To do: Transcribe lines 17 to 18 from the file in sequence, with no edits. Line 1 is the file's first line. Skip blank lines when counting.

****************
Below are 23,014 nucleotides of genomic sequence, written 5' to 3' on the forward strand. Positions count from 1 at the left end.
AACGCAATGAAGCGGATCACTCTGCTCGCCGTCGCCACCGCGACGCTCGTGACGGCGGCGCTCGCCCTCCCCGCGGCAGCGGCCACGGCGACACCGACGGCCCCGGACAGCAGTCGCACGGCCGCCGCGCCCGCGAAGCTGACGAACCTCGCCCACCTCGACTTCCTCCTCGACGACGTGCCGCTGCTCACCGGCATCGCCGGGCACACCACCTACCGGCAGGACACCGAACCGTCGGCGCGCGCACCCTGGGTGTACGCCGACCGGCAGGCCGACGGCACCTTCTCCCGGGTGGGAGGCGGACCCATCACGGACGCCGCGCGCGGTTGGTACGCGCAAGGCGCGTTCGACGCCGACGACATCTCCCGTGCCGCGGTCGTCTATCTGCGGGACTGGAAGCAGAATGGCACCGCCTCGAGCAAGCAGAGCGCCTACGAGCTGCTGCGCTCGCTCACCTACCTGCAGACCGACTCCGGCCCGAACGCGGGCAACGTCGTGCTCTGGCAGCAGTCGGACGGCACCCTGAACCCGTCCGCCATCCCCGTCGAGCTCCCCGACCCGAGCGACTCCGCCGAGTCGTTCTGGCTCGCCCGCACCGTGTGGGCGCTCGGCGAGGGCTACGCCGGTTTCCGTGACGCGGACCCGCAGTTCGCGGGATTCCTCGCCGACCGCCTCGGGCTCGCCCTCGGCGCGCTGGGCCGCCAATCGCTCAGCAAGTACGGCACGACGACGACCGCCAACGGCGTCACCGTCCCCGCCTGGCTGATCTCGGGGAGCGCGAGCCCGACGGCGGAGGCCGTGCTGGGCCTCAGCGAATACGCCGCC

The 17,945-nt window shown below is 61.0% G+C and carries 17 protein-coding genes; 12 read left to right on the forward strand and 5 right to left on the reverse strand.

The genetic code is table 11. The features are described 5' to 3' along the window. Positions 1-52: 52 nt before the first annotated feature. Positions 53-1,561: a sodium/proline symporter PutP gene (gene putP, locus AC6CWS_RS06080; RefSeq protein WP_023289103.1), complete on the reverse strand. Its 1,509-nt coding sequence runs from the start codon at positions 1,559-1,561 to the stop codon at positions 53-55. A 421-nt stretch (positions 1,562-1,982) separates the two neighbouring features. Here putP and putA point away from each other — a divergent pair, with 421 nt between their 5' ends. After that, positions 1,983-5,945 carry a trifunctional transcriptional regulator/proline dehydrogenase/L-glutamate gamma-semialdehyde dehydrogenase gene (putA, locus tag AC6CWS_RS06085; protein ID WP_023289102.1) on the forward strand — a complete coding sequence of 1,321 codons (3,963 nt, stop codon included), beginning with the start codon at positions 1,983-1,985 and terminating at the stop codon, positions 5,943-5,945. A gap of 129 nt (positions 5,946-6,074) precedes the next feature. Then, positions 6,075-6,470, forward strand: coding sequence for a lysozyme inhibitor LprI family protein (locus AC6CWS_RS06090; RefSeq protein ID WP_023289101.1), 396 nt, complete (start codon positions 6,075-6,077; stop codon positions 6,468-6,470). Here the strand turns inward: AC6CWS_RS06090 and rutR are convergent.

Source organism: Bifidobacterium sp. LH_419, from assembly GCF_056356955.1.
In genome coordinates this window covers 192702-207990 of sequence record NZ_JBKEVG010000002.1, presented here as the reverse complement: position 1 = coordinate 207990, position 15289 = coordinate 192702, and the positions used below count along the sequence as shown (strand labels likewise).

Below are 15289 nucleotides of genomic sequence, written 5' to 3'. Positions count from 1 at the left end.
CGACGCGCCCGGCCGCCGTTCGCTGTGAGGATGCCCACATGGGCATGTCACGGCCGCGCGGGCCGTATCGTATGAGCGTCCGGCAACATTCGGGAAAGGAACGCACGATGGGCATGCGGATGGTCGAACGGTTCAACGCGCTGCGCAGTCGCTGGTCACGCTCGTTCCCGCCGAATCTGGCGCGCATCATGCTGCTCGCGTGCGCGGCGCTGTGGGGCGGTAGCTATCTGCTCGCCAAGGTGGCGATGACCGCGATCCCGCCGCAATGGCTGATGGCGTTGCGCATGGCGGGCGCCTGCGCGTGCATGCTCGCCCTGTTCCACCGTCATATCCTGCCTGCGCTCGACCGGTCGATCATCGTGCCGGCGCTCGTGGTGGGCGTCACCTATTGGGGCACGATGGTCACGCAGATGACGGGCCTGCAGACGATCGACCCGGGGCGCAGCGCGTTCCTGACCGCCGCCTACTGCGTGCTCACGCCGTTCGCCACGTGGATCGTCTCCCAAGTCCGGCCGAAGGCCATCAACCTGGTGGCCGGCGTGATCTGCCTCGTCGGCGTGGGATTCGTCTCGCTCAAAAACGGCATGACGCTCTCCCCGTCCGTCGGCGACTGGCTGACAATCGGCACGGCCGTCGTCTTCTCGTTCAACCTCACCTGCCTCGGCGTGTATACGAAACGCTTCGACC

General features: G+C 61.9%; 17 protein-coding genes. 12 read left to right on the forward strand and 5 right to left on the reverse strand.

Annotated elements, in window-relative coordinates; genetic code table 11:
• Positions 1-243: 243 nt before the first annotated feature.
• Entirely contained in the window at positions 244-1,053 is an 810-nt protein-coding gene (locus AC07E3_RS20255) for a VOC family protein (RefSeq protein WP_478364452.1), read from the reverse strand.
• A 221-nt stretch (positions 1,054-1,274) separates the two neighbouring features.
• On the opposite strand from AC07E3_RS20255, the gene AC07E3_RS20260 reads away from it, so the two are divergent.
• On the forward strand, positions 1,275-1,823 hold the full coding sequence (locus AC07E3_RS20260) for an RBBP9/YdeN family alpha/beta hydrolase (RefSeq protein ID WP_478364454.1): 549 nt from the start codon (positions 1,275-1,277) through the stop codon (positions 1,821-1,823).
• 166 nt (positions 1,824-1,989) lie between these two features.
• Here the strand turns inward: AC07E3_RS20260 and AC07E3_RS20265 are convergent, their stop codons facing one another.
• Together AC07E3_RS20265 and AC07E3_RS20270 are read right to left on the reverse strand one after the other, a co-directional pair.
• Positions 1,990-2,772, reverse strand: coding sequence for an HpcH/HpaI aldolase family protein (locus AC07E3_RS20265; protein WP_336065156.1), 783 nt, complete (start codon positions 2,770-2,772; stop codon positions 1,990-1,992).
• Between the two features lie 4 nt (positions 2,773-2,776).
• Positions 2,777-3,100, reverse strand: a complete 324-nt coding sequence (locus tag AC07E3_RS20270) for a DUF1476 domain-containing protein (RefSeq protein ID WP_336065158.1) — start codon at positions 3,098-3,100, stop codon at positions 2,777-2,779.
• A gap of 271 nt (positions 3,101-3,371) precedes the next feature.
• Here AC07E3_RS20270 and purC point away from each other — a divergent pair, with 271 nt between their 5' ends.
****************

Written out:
• Here the strand turns inward: AC07E3_RS20260 and AC07E3_RS20265 are convergent, their stop codons facing one another.
• Together AC07E3_RS20265 and AC07E3_RS20270 are read right to left on the reverse strand one after the other, a co-directional pair.